Experience, process and both social and ecological outcomes are at the heart of new research out of the Environmental Sustainability Research Centre (ESRC) on effective environmental governance.
The study, funded by the Swedish Research Council, looked at individuals involved with environmental governance in two UNESCO Biosphere Reserves in Canada and two in Sweden.
The subjects came from different backgrounds including government and non-government organizations, private businesses and landowners, but all were active within their local Biosphere Reserve.
“We found the experiences that individuals have when they engage in stewardship matter,” says researcher Julia Baird, Assistant Professor in ESRC and Tier 2 Canada Research Chair on Water Resilience.
“There’s an important relationship between how engaged they are, their perceptions of the social processes that occur when they participate in stewardship activities and to what extent they believe outcomes — both ecological and social or well-being — are being realized.”
By assessing participation, learning and collaboration as factors in how these individual stakeholders viewed the results of their stewardship efforts, the study provides statistical evidence of their importance — something which, as the study authors point out, is “often presumed, but rarely proven.”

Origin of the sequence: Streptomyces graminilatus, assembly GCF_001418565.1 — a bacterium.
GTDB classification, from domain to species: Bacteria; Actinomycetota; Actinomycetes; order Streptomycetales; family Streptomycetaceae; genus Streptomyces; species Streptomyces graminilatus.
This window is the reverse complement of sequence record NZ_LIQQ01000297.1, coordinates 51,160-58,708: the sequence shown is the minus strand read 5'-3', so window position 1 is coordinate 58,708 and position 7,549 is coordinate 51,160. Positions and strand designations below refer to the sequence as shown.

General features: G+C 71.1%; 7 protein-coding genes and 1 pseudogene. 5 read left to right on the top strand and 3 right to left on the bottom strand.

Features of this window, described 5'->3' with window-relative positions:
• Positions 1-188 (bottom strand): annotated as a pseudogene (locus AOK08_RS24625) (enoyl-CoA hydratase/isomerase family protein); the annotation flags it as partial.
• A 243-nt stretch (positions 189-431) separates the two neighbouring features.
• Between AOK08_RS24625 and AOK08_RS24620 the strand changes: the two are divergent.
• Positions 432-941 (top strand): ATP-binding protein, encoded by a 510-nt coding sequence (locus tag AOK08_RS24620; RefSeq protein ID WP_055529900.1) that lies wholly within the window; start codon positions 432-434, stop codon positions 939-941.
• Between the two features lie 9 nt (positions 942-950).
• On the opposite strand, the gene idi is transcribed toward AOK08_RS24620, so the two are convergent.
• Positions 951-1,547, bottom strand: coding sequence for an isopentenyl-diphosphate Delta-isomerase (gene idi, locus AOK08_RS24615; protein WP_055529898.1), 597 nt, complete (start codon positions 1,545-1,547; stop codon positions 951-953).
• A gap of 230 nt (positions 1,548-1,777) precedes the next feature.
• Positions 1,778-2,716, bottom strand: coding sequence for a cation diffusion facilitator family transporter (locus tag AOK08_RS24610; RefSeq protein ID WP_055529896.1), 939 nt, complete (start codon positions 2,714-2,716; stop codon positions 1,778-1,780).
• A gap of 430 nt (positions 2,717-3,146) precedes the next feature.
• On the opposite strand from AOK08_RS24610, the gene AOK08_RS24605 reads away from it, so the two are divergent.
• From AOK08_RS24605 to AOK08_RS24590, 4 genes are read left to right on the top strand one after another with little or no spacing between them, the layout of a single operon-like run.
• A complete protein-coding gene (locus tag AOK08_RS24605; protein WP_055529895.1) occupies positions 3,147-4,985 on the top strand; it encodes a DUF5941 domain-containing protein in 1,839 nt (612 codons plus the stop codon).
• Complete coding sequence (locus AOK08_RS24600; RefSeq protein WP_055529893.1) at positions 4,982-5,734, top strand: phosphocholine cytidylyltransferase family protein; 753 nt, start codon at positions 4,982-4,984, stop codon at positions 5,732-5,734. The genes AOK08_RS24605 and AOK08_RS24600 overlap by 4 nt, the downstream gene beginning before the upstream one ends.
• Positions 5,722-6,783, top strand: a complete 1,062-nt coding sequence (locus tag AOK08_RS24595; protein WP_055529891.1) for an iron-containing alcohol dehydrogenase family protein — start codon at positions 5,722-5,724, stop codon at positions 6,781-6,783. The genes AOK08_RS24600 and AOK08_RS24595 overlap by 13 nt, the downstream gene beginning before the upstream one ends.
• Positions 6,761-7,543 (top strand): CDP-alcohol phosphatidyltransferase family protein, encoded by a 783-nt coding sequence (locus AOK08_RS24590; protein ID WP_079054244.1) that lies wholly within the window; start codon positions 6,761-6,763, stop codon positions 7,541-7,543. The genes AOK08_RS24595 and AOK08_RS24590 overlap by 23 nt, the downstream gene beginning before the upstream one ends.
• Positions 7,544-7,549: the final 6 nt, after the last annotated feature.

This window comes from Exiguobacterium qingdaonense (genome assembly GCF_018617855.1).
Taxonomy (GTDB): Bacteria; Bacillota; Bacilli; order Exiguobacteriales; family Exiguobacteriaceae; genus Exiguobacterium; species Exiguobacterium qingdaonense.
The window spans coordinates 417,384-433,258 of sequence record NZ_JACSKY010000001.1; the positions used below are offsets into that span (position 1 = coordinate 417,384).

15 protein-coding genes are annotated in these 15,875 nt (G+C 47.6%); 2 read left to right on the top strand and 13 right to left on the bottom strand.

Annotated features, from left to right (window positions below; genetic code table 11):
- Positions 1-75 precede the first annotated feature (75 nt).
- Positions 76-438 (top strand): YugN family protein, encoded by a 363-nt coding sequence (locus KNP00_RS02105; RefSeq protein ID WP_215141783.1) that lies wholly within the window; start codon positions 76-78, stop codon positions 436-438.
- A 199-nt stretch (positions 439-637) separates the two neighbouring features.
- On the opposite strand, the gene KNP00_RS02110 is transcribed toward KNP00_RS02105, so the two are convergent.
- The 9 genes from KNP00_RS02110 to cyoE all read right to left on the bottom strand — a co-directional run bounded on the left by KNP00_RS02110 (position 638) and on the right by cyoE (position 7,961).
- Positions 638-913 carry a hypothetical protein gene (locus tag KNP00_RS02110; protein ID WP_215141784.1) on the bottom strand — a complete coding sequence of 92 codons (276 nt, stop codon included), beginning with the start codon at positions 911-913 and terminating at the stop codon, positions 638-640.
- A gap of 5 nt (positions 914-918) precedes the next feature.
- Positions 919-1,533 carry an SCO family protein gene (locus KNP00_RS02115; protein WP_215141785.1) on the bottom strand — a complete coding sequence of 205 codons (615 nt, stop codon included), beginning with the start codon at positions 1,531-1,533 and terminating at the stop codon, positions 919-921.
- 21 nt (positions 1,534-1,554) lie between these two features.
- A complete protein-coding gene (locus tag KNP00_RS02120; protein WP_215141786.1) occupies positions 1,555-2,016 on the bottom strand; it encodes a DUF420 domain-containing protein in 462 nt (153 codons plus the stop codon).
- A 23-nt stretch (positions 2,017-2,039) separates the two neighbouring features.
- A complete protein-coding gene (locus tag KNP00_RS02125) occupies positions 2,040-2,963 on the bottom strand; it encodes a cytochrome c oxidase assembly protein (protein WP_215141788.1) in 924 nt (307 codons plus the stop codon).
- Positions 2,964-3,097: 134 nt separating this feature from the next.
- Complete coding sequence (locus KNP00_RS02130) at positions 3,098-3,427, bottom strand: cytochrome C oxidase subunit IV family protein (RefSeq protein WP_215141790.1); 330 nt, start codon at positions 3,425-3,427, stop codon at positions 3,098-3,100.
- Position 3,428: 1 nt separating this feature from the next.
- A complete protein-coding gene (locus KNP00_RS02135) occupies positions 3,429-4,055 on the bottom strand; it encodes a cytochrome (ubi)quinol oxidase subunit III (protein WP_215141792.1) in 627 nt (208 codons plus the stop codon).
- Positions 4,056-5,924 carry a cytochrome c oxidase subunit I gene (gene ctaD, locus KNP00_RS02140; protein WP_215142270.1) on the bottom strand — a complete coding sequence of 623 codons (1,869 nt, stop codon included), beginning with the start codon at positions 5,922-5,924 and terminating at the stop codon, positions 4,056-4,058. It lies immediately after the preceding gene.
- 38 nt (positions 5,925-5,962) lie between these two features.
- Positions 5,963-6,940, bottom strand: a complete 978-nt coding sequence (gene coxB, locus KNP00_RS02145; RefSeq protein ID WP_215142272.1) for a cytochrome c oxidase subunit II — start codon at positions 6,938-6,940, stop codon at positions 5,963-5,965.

Co-author Ryan Plummer, Professor and Director of the ESRC, says the study gives rise to several new questions related to both theory and practice of advancing environmental stewardship and resilience.
“We are actively pursuing several research questions as a result of our findings, including transferability to other contexts, the psychological questions around engagement in stewardship, and closer and more nuanced understandings of the key variables that we are interested in,” she says.
Transferability to other contexts could have future implications in many different environmental governance contexts, including here at Brock.
As Plummer points out, “Brock University is uniquely positioned in a UNESCO Biosphere Reserve. Our research may inform the approach to management and governance of our very own Biosphere Reserve.”
Plummer, Baird and Brock post-doctoral fellow Angela Dzyundzyak worked with researchers from Stockholm University and the University of Waterloo to complete the study.
Several graduate students associated with the Sustainability Science and Society program, including Alison Feist, Brooke Kapeller, Katrina Krievins and Angela Mallette, were also actively involved throughout the project in data collection, analysis, and reporting.
A paper detailing the study, “How do environmental governance processes shape evaluation of outcomes by stakeholders? A causal pathways approach,” appeared in the jounral PLOS ONE earlier this fall.